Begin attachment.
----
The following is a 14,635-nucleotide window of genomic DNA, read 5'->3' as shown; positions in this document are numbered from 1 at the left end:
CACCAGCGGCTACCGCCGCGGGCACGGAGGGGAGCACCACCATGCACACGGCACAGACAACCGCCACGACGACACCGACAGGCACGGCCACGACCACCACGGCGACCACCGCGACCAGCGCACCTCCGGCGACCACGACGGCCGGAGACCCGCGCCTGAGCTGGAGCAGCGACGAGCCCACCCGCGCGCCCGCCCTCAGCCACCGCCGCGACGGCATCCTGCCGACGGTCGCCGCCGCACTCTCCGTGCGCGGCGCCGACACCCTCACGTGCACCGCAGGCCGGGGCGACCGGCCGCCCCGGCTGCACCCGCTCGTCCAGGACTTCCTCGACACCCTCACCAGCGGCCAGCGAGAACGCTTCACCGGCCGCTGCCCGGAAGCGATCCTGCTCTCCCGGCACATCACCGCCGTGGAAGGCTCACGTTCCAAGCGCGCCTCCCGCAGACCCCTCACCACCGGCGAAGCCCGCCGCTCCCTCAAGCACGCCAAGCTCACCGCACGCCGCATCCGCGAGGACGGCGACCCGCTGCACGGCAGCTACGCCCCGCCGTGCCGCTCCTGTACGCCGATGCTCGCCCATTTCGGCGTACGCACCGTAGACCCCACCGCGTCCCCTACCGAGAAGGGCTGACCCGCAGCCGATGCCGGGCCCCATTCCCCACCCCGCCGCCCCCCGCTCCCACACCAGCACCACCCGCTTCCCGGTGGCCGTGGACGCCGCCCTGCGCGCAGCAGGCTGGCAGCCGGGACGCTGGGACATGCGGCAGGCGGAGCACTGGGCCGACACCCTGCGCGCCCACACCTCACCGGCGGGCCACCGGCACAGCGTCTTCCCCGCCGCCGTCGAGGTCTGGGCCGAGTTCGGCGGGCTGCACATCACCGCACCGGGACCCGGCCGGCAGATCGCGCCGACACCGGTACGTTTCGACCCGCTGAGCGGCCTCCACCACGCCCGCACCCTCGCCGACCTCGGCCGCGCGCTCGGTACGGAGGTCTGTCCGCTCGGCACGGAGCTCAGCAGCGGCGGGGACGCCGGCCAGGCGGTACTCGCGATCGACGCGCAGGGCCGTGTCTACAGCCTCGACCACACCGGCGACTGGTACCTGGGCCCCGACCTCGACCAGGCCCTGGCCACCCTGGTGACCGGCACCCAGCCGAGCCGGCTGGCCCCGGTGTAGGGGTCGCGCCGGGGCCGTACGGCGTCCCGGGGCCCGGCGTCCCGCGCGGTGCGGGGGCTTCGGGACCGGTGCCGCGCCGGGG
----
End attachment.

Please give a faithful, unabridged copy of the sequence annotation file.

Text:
The following is a 14,635-nucleotide window of genomic DNA, read 5'->3' as shown; positions in this document are numbered from 1 at the left end:
CACCAGCGGCTACCGCCGCGGGCACGGAGGGGAGCACCACCATGCACACGGCACAGACAACCGCCACGACGACACCGACAGGCACGGCCACGACCACCACGGCGACCACCGCGACCAGCGCACCTCCGGCGACCACGACGGCCGGAGACCCGCGCCTGAGCTGGAGCAGCGACGAGCCCACCCGCGCGCCCGCCCTCAGCCACCGCCGCGACGGCATCCTGCCGACGGTCGCCGCCGCACTCTCCGTGCGCGGCGCCGACACCCTCACGTGCACCGCAGGCCGGGGCGACCGGCCGCCCCGGCTGCACCCGCTCGTCCAGGACTTCCTCGACACCCTCACCAGCGGCCAGCGAGAACGCTTCACCGGCCGCTGCCCGGAAGCGATCCTGCTCTCCCGGCACATCACCGCCGTGGAAGGCTCACGTTCCAAGCGCGCCTCCCGCAGACCCCTCACCACCGGCGAAGCCCGCCGCTCCCTCAAGCACGCCAAGCTCACCGCACGCCGCATCCGCGAGGACGGCGACCCGCTGCACGGCAGCTACGCCCCGCCGTGCCGCTCCTGTACGCCGATGCTCGCCCATTTCGGCGTACGCACCGTAGACCCCACCGCGTCCCCTACCGAGAAGGGCTGACCCGCAGCCGATGCCGGGCCCCATTCCCCACCCCGCCGCCCCCCGCTCCCACACCAGCACCACCCGCTTCCCGGTGGCCGTGGACGCCGCCCTGCGCGCAGCAGGCTGGCAGCCGGGACGCTGGGACATGCGGCAGGCGGAGCACTGGGCCGACACCCTGCGCGCCCACACCTCACCGGCGGGCCACCGGCACAGCGTCTTCCCCGCCGCCGTCGAGGTCTGGGCCGAGTTCGGCGGGCTGCACATCACCGCACCGGGACCCGGCCGGCAGATCGCGCCGACACCGGTACGTTTCGACCCGCTGAGCGGCCTCCACCACGCCCGCACCCTCGCCGACCTCGGCCGCGCGCTCGGTACGGAGGTCTGTCCGCTCGGCACGGAGCTCAGCAGCGGCGGGGACGCCGGCCAGGCGGTACTCGCGATCGACGCGCAGGGCCGTGTCTACAGCCTCGACCACACCGGCGACTGGTACCTGGGCCCCGACCTCGACCAGGCCCTGGCCACCCTGGTGACCGGCACCCAGCCGAGCCGGCTGGCCCCGGTGTAGGGGTCGCGCCGGGGCCGTACGGCGTCCCGGGGCCCGGCGTCCCGCGCGGTGCGGGGGCTTCGGGACCGGTGCCGCGCCGGGG